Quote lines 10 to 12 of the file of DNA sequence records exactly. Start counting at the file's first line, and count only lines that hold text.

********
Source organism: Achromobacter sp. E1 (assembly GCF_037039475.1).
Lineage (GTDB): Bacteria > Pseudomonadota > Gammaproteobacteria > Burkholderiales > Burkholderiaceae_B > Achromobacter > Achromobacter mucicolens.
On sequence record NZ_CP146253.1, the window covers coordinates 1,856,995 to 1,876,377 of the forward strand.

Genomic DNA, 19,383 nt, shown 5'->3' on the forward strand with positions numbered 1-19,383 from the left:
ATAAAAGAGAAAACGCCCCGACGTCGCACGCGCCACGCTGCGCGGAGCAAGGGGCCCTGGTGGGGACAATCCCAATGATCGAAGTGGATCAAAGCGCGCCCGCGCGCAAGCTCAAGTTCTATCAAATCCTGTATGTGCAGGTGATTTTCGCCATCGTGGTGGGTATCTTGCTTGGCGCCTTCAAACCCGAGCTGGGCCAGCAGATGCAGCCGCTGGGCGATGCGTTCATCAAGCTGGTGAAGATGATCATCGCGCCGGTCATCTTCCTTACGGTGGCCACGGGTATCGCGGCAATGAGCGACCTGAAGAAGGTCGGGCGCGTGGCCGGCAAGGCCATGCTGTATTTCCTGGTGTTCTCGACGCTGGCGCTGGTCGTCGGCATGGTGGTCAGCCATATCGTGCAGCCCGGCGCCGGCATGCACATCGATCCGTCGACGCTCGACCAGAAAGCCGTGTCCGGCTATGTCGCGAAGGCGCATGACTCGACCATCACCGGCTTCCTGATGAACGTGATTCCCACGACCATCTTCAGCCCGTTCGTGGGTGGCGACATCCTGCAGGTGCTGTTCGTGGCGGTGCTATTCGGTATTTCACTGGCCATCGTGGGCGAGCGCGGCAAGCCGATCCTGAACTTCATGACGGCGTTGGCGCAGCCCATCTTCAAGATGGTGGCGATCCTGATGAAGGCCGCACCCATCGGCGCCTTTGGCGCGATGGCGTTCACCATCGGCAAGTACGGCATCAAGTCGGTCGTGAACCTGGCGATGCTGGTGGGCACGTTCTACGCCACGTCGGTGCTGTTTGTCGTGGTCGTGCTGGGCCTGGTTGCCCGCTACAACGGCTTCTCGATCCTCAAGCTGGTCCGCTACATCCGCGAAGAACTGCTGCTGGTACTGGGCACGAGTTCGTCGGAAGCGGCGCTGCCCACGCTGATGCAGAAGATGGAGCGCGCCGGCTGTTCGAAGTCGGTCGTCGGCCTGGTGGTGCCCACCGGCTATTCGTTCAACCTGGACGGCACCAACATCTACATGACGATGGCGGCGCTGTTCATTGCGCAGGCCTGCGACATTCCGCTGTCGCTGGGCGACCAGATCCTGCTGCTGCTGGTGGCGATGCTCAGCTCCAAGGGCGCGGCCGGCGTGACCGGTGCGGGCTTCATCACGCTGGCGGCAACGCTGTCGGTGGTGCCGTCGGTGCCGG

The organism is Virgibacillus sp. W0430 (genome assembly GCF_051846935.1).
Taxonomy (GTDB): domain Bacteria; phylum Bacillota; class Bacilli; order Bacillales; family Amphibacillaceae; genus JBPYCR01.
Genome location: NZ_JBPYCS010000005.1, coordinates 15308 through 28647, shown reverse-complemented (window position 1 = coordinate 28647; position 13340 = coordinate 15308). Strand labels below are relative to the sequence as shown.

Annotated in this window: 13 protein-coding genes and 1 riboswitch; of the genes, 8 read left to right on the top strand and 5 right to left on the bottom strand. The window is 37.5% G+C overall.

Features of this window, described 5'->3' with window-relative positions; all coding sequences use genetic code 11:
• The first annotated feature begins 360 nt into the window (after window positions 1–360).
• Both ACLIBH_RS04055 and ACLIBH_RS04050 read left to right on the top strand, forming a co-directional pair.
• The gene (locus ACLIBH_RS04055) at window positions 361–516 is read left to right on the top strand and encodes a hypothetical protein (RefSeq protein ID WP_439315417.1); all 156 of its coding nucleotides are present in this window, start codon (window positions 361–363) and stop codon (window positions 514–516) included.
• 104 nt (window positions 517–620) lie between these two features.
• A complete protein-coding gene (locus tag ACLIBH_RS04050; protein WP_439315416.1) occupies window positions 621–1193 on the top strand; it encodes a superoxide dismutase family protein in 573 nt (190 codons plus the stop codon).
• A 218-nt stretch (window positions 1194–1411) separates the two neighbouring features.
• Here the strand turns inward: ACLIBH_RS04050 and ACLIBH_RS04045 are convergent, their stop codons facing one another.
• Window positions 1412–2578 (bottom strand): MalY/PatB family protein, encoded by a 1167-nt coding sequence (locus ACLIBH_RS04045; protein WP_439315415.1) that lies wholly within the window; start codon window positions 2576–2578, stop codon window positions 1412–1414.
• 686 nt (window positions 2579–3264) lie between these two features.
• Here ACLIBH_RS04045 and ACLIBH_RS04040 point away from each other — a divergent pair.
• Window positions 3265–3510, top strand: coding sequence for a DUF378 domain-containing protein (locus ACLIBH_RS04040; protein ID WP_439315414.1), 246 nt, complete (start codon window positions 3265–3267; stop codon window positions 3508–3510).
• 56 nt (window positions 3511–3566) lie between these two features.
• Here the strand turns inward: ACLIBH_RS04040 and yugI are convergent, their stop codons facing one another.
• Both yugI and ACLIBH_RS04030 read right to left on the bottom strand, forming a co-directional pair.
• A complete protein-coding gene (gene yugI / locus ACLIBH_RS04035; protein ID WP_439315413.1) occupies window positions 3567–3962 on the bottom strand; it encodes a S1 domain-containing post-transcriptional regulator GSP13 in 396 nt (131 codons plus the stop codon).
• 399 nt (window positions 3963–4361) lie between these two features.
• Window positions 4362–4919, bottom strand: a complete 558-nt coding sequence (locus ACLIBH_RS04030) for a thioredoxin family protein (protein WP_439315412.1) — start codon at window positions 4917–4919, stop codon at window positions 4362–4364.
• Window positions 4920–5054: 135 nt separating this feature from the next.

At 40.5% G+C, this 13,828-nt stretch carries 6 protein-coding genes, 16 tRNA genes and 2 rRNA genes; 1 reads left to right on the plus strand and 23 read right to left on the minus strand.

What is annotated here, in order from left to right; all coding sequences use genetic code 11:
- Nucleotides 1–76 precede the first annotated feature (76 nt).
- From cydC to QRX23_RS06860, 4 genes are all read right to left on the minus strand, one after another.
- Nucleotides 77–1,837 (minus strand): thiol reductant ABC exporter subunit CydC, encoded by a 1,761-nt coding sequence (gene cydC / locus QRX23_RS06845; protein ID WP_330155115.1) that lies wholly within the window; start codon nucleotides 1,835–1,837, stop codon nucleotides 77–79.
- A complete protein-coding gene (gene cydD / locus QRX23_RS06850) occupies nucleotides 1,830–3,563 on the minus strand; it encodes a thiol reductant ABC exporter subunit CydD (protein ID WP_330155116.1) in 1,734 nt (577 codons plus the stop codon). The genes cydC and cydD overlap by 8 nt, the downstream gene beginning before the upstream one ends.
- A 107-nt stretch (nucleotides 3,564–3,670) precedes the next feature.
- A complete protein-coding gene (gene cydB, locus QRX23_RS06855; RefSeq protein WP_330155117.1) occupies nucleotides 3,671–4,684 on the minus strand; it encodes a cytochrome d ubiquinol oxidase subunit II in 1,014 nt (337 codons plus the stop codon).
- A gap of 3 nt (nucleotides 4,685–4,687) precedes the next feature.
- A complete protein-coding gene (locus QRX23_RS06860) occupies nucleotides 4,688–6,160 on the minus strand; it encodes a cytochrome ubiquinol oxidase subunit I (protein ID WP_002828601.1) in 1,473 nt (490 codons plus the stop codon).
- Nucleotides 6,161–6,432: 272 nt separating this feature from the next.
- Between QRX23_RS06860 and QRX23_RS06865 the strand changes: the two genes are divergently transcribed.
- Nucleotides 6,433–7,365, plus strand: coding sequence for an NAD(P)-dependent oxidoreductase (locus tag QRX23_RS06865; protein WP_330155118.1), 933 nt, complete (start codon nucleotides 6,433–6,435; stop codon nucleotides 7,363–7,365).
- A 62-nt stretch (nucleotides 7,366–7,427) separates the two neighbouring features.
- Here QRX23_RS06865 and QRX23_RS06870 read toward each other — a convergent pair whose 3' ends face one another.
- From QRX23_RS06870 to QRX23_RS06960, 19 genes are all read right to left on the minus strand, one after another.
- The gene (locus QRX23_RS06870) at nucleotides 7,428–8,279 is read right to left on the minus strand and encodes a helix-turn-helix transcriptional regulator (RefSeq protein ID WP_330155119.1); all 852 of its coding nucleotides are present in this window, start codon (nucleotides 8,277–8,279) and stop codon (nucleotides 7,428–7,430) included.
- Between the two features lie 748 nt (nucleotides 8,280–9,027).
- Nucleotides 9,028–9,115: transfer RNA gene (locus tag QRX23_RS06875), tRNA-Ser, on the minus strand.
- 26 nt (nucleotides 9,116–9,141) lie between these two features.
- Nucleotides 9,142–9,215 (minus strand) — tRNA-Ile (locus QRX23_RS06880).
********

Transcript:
Features of this window, described 5'->3' with window-relative positions; all coding sequences use genetic code 11:
• The first annotated feature begins 360 nt into the window (after window positions 1–360).
• Both ACLIBH_RS04055 and ACLIBH_RS04050 read left to right on the top strand, forming a co-directional pair.